For patients presenting with pneumonia or pneumonitis with a recent travel history (in the last two weeks) from the Middle East, or contact with known confirmed or probable cases, the following is recommended:
More information on what to look for and what to do is available here on DoHA’s website.
New resource to help GPs providing Medicare services under Better Access
A new quick reference guide is now available to support GPs when billing and referring under the Better Access to Psychiatrists, Psychologists and General Practitioners through the Medicare Benefits Schedule (Better Access) initiative. The guide explains the services you can provide under Better Access. It also outlines the steps you need to follow when referring patients for allied mental health services.
You can find a link to the guide in the AMA GP Desktop Support Toolkit or for more information on the new quick reference guide and other online education resources, visit the department’s website humanservices.gov.au/hpeducation then Quick reference guides.
New clinical practice guidelines for the management of obesity
The National Health and Medical Research Council (NHMRC) has released guidelines titled Clinical Practice Guidelines for the Management of Overweight and Obesity for Adults, Adolescents and Children in Australia.
Intended for use by clinicians, including general practitioners and primary health care nurses, the Guidelines follow the primary care ‘5As’ framework: ask and assess, advise, assist, arrange. A range of health benefits are promoted in the guidelines including healthy eating plans, increased physical activity and behavioural modification to help patients manage obesity.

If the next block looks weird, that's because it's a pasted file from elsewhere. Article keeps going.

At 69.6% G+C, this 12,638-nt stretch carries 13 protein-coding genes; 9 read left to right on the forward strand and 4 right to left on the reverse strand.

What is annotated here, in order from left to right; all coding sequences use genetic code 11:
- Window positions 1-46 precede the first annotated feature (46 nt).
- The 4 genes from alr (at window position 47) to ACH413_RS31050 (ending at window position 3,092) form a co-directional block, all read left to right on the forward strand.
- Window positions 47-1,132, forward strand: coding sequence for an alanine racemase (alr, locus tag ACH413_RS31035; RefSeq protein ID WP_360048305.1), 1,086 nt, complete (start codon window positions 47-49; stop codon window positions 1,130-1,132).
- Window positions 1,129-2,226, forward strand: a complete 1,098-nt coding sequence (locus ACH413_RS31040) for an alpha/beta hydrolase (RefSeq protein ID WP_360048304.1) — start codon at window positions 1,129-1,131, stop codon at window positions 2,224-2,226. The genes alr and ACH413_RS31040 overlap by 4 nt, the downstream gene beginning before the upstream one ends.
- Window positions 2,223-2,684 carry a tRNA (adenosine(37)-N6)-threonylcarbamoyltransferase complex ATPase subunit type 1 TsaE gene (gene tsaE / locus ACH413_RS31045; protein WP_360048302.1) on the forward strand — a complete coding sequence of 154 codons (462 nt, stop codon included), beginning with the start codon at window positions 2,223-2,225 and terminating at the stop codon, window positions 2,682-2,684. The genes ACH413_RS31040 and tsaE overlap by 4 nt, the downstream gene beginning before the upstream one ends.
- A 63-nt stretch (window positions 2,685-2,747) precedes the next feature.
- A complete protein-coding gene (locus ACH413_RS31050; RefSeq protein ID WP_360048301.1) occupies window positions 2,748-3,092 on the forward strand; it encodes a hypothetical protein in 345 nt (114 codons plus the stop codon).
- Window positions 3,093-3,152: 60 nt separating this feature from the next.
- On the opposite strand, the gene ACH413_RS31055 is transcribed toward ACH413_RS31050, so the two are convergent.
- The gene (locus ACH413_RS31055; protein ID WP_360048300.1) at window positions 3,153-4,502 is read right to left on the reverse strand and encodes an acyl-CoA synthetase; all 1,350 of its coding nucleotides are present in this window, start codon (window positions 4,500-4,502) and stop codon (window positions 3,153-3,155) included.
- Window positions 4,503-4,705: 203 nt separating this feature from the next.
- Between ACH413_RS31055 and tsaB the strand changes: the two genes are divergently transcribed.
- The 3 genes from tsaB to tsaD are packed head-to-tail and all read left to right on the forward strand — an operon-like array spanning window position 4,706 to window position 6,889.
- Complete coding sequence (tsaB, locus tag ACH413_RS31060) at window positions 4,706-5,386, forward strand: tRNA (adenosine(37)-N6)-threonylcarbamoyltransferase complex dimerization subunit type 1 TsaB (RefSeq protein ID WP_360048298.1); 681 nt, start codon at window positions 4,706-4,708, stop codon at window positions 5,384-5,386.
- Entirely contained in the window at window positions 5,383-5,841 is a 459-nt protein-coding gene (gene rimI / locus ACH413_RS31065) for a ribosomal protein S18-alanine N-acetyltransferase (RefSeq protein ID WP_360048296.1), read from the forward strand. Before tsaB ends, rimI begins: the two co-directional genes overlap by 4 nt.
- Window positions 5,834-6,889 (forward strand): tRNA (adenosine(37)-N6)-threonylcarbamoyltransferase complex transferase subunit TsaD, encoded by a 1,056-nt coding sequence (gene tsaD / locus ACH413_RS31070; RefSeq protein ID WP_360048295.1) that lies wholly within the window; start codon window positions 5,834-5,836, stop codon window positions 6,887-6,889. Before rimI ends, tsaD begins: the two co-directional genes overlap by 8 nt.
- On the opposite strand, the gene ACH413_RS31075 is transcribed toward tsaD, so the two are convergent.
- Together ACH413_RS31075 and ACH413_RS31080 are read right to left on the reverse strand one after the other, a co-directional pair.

Electronic copies of the Guidelines can be found in the AMA GP Desktop Support Toolkit or through the NHMRC’s Clinical Practice Guideline Portal (www.clinicalguidelines.gov.au) using guideline ID number 2231. Print copies of the Guidelines can be obtained by e-mailing firstname.lastname@example.org or by phoning (02) 6269 1080.
New requirement for PIP diabetes incentive - kidney function test
Minister Plibersek announced at the launch of Kidney Health Week that a new kidney function test requirement would be added to the annual cycle of care for those with type 2 diabetes under the Practice Incentives Program. This measure, aimed at encouraging GPs to identify chronic kidney disease in diabetic patients earlier, will commence 1 October 2013.We welcome your comments and suggestions as well. Please tell us what you think.